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Dangers of Silencing God


There should not be any doubt that I am a strong advocate of expositional preaching and holding the Bible in the highest esteem. God’s Word has a mysterious power to cause godly change. Therefore, a godly church is formed by it. The opposite is also true. An ungodly church, one that is marked by jealousy, selfish ambition, disorder, and other evils (Ja. 3:16), could very well indicate that the preaching is not expositional and the Bible is not held in high esteem. In his letter to Titus, Paul wrote that if he expects holy living he will need to teach holy doctrine (Titus 1-2). This is the idea.

To me, this reasoning is quite easy to understand. The power belongs to the Lord. When He speaks, things happen. Lives are transformed. Hearts are renewed. Behavior is cleaned. Minds are purified. Wills are edified. If you take His voice away, you take the power away and with it, the godly happenings. The same is true if you quiet His voice or lessen His speaking.

How can we do this? Very easily. We preach our own agendas, our own messages, our own words, our own wisdom. We use the Bible to reinforce our own voice rather than His. The effects are devastating and eternal. In fact, here is a blurb from one pastor who I think sums it up better than I could ever. (I added emphasis where appropriate.)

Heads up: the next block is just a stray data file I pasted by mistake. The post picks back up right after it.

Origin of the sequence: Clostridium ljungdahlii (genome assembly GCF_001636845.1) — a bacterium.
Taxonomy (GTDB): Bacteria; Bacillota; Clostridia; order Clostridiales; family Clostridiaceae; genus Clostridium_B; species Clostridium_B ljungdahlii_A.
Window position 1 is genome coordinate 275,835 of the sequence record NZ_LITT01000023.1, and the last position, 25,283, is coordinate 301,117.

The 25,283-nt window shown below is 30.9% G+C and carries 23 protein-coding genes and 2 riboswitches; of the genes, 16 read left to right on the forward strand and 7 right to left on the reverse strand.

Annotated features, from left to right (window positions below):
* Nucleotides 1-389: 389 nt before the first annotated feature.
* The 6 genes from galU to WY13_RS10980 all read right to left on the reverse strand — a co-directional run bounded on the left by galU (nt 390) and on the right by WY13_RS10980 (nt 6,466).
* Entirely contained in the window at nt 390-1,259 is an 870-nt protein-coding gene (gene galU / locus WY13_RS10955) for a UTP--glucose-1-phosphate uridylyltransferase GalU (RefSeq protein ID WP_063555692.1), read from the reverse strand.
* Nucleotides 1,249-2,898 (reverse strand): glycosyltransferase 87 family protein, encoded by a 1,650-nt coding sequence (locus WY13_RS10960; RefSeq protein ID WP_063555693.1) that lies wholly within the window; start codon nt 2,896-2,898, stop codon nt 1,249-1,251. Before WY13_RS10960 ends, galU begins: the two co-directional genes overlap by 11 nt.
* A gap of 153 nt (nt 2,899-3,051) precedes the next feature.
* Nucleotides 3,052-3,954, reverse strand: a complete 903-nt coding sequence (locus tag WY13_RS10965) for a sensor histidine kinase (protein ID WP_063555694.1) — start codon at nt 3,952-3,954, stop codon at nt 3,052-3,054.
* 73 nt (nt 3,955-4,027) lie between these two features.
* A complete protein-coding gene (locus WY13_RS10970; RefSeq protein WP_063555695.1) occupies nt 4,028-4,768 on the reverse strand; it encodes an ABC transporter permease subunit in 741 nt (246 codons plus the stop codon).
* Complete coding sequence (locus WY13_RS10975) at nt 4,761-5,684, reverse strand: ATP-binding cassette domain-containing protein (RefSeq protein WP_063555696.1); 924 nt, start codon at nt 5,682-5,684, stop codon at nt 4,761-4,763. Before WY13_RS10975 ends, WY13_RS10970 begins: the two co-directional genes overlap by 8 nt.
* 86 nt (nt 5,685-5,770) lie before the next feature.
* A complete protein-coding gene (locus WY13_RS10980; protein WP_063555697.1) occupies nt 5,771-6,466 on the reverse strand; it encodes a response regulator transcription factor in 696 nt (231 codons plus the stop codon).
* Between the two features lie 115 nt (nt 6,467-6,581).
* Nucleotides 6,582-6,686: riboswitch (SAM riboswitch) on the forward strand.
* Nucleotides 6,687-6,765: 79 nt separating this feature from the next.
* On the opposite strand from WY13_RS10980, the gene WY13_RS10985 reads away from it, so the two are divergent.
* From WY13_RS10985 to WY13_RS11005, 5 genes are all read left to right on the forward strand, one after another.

The Lord expresses His rule in His church insofar as the Scripture is preached, explained, applied, and obeyed. To diminish the dominating role of Scripture in the life of the church is to treat the Lord of the church as if His revelation were optional. It is nothing short of mutiny. And the seriousness of such revolt cannot be comprehended. Nonbiblical ministry, non-expository preaching, and non-doctrinal teaching usurp Christ’s headship, silencing His voice to His sheep. That kind of devastating approach steals the mind of Christ away from the body of Christ, builds indifference toward His Word, and quenches the work of His Spirit. It removes protection from error and sin, eliminates transcendence and clarity, cripples worship, and sows seeds of compromise. It deflects the honor due to the true head of the church, and the Lord does not take kindly to those who would steal His glory.1

The way we handle and present God’s word to our people indicates the rule the God has over us. The more His voice is heard, the more rule He exercises, the more power is used, and the more holy we become.

*For preachers who want to learn more about expositional preaching, I suggest reading Preaching: How to Preach Biblically and The Supremacy of God in Preaching.

Notes:

  1. MacArthur, John. “The Lord and Master (Part 2).” Slave: the Hidden Truth About Your Identity in Christ. Nashville, TN: Thomas Nelson, 2011. 75. Print.

Posted by Jacob Abshire on February 16th, 2011 - 12:30 pm
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